No End to Subsidies in Sight


By Julio Godoy

Inter Press Service
June 17, 2005

Most countries in Europe and North America do not foresee an end to the billions of dollars they pay out in subsidies to their farmers, a leading expert says.

Former European Union commissioner for agriculture Franz Fischler told IPS that most OECD countries are not willing to discontinue the financial support they provide to their agricultural sector despite complaints from developing countries that such subsidies distort world markets and constitute a barrier to their exports.

Fischler chaired a meeting on agricultural policies that the Organisation for Economic Cooperation and Development (OECD) hosted in Paris this week where representatives from Brazil, China, India, and South Africa also participated. These four countries are leading members of G20, the group of 20 developing countries set up in 2003 to coordinate international trade policy positions in the Doha round of international negotiations on agriculture and services.

The 230 billion dollars in subsidies that OECD countries pay to their farmers -- at a conservative estimate -- is the main bone of contention in the Doha round and in the World Trade Organisation (WTO). The OECD represents 30 industrialised countries including the United States, European Union (EU) members, Japan, Australia, and also other countries that still rely heavily on agriculture, such as Mexico and Turkey.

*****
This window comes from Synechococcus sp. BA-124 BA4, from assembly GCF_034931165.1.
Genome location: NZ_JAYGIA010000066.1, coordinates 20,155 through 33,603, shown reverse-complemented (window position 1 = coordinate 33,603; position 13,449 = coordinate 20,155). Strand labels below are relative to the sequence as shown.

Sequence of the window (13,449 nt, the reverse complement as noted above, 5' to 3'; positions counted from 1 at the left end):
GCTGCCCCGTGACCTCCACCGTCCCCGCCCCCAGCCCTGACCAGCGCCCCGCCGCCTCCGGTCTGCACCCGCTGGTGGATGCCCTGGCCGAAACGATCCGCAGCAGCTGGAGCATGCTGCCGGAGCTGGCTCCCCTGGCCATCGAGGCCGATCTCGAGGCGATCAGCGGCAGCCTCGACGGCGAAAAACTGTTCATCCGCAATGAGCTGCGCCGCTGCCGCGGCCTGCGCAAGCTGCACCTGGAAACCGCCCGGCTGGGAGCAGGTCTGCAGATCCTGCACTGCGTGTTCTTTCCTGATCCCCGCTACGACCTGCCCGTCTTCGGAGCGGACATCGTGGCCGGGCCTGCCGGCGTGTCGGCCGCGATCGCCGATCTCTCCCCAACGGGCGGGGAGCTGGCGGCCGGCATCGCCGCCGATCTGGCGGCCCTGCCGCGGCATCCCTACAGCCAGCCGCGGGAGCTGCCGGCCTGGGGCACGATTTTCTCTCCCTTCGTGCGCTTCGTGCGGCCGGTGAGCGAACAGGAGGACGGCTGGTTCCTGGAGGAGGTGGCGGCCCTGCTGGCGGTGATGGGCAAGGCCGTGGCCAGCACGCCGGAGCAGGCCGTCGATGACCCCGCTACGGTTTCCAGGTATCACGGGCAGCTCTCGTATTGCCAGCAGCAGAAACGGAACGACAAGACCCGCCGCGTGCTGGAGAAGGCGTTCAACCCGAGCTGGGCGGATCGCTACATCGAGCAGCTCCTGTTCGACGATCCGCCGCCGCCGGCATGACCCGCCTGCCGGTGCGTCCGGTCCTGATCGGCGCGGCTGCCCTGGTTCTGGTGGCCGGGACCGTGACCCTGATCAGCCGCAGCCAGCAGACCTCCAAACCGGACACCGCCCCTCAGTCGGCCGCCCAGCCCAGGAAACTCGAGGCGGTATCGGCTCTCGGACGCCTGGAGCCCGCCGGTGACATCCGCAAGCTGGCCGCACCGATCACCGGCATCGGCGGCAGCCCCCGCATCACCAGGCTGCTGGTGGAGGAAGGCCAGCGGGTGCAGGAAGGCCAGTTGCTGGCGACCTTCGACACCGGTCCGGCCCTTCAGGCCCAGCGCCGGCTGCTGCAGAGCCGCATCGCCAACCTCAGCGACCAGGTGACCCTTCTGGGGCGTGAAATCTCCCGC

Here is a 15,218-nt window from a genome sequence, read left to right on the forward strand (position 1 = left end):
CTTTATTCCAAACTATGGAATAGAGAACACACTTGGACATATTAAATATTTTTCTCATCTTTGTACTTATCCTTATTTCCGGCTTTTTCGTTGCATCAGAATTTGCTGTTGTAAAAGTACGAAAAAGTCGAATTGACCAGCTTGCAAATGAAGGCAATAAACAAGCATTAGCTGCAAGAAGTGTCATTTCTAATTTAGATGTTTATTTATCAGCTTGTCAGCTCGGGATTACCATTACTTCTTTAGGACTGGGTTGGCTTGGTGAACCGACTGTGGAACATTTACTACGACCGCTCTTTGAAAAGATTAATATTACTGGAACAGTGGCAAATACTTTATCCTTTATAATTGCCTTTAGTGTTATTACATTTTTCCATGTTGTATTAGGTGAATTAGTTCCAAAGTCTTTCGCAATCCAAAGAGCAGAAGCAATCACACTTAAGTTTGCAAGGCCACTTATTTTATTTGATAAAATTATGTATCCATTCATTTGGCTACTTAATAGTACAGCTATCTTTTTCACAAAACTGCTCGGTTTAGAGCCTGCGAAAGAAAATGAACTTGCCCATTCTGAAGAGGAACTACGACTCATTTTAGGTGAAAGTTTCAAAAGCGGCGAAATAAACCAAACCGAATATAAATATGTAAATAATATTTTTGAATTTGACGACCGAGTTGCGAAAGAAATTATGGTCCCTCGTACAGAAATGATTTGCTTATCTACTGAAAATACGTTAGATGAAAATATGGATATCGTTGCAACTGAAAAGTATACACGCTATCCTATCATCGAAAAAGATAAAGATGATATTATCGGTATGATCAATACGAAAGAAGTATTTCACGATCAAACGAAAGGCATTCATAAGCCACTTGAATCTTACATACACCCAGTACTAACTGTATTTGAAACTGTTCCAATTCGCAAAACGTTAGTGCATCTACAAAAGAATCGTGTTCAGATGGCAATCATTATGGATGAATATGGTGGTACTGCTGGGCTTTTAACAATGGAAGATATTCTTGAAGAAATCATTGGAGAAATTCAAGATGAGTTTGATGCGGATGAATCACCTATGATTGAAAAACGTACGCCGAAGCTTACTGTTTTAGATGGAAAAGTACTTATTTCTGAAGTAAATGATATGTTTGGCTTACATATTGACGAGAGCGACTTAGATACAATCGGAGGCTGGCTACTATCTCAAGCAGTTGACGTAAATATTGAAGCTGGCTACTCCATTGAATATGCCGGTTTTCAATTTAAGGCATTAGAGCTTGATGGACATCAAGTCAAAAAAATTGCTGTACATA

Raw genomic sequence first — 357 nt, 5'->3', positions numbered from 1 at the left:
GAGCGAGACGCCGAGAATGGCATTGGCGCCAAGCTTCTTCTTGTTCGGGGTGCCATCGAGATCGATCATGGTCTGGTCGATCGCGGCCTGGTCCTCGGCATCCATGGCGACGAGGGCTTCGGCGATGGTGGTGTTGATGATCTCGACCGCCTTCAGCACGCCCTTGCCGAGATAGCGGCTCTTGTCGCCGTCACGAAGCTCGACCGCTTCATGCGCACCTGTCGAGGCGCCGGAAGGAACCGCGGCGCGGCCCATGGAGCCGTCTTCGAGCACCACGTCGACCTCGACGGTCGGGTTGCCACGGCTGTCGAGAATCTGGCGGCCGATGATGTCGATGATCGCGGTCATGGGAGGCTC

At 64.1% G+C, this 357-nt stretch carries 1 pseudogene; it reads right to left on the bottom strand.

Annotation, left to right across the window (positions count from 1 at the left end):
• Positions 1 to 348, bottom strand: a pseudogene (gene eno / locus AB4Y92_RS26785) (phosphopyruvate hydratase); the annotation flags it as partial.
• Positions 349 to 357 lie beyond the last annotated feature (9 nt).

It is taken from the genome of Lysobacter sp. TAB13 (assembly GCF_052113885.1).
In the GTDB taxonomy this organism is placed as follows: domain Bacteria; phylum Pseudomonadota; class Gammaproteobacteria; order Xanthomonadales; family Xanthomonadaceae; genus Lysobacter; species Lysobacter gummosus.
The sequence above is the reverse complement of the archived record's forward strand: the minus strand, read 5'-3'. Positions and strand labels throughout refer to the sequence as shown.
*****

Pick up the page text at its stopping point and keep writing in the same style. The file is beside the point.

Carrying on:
Fischler made it clear that the meeting in Paris had no negotiating or even pre-negotiating character. "The objective was to get a common understanding of the global dimension of agricultural policy reform," he said. Although the meeting had no definitive agenda, subsidies for the agricultural sector in the richest countries was the main subject, and served to prepare further negotiations on agriculture in the Doha round.

Most developing countries have long ceased to pay out heavy subsidies to their farmers. A new report to be published by the OECD later this year confirms this contrast. The report's preliminary findings, to which IPS had access, underlined that the producer support estimate (PSE) in France and in the United States amounts to 31 and 16, while the Brazilian value is less than 10.

The PSE is the indicator the OECD uses to measure "the annual monetary value of gross transfers from consumers and taxpayers to support agricultural producers, measured at farm gate level, arising from policy measures which support agriculture, regardless of their nature, objectives or impacts on farm production or income." The PSE values for China, India, and South Africa are also considerably lower than those of the European Union and the United States, according to the preliminary findings of the OECD study. But despite such findings Fischler says most OECD countries continue to maintain subsidies. "There is no timetable for putting an end to this support," he said. Fischler argued that the agricultural policy reform undertaken in the European Union since 2003 has only changed the nature of the subsidies.